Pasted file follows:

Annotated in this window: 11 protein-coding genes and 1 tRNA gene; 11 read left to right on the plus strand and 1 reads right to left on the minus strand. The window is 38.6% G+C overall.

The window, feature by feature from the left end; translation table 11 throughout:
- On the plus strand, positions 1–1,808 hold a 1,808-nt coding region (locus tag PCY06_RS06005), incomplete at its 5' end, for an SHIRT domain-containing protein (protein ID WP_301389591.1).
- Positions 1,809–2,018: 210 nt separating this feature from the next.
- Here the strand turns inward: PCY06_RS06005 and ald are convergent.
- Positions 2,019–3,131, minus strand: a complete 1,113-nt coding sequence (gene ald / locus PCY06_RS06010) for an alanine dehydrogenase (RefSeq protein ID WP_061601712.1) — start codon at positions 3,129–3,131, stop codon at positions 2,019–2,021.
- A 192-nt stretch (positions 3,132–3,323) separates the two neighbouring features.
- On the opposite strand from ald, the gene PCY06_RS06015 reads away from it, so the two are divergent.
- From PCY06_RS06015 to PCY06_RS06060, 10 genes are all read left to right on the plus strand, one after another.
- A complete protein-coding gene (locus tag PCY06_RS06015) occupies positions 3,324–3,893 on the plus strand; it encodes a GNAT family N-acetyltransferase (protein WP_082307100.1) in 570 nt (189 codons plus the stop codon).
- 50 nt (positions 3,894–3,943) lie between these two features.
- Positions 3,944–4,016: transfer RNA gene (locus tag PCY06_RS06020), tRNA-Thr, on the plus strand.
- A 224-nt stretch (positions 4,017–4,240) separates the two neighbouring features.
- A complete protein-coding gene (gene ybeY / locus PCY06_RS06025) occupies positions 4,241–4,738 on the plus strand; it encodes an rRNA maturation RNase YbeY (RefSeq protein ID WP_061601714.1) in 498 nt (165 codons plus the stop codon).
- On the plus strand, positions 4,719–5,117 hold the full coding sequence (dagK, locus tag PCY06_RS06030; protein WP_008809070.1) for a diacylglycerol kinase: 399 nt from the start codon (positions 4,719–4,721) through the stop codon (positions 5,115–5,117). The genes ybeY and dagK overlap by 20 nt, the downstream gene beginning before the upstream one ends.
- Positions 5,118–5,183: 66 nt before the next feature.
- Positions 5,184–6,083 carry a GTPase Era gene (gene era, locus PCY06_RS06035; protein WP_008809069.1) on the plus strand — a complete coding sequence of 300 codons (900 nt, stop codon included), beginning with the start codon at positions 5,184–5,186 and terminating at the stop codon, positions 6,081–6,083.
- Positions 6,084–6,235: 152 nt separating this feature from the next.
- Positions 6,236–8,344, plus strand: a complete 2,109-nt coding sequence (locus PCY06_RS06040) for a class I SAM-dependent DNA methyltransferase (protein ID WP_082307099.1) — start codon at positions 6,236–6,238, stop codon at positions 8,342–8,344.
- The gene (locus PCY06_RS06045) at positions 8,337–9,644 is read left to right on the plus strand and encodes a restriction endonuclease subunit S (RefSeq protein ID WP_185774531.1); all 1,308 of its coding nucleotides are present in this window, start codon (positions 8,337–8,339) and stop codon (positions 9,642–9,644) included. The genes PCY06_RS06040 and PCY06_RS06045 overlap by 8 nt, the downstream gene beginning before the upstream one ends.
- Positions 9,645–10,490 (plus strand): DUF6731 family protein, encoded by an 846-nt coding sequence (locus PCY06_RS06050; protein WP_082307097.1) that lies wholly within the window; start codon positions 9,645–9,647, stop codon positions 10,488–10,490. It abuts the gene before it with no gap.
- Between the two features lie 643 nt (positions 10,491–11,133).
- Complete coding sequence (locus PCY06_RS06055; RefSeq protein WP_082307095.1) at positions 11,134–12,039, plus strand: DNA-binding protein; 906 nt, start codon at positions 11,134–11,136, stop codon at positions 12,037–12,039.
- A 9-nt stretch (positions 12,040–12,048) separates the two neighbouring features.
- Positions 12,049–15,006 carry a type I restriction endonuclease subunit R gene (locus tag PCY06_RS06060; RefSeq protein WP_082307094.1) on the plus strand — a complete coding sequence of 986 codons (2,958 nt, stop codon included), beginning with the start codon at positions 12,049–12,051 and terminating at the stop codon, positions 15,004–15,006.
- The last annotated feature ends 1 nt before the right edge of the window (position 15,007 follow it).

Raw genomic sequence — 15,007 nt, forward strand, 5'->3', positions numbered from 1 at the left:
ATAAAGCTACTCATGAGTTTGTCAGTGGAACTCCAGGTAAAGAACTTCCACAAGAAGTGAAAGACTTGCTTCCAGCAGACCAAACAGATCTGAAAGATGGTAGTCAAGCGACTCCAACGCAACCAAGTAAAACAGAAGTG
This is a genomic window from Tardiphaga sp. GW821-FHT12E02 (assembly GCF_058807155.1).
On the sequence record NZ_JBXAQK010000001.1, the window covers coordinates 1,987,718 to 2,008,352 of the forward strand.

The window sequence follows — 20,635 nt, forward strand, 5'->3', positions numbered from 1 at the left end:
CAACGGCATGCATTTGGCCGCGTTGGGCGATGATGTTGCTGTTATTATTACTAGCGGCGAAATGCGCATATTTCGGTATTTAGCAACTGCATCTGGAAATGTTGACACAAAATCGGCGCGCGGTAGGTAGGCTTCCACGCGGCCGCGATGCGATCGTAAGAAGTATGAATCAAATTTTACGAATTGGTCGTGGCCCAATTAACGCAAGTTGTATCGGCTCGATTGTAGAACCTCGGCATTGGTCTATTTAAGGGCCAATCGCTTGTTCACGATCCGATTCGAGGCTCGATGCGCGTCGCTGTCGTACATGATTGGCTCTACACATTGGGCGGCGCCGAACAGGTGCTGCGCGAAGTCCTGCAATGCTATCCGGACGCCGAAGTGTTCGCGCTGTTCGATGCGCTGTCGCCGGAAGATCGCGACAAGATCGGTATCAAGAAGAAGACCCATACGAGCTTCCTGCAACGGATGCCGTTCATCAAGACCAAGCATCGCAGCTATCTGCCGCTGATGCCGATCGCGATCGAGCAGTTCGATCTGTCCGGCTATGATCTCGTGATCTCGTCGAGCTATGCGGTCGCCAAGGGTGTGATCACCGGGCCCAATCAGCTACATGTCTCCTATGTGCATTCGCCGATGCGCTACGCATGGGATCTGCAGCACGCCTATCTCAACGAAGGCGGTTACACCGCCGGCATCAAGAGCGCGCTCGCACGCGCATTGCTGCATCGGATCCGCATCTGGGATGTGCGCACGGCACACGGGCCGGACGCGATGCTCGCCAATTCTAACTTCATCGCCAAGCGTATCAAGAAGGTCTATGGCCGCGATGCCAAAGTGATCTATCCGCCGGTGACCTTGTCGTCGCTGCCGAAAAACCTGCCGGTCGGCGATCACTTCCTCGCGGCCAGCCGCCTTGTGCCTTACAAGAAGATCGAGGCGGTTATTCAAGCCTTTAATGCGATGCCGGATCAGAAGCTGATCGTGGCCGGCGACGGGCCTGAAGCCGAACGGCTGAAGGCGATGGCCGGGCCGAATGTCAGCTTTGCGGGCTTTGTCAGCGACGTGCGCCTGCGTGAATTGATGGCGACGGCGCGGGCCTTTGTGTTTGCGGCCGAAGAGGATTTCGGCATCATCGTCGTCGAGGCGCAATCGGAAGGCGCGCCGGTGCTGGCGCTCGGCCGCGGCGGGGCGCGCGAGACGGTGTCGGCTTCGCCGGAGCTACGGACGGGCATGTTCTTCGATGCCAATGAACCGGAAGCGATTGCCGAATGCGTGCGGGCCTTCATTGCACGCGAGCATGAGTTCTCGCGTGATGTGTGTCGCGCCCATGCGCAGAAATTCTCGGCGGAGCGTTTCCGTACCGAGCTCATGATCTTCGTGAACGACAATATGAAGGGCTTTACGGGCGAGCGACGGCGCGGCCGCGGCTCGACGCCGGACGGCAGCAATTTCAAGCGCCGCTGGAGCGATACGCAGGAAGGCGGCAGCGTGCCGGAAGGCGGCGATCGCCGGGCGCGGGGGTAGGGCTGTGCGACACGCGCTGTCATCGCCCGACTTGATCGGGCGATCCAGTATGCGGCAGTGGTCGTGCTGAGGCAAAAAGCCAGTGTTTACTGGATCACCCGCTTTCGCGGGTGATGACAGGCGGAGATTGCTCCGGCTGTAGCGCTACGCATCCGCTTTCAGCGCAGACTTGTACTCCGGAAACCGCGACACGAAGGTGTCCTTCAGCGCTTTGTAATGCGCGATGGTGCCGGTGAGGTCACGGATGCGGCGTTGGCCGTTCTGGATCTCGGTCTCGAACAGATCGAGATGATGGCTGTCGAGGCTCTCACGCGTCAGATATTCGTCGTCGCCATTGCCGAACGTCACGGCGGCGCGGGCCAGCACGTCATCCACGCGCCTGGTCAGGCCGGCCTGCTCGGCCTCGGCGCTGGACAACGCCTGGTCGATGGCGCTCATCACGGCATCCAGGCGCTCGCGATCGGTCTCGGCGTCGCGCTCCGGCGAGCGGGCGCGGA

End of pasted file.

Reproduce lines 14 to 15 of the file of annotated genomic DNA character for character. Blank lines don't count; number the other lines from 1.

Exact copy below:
- A complete protein-coding gene (gene ybeY / locus PCY06_RS06025) occupies positions 4,241–4,738 on the plus strand; it encodes an rRNA maturation RNase YbeY (RefSeq protein ID WP_061601714.1) in 498 nt (165 codons plus the stop codon).
- On the plus strand, positions 4,719–5,117 hold the full coding sequence (dagK, locus tag PCY06_RS06030; protein WP_008809070.1) for a diacylglycerol kinase: 399 nt from the start codon (positions 4,719–4,721) through the stop codon (positions 5,115–5,117). The genes ybeY and dagK overlap by 20 nt, the downstream gene beginning before the upstream one ends.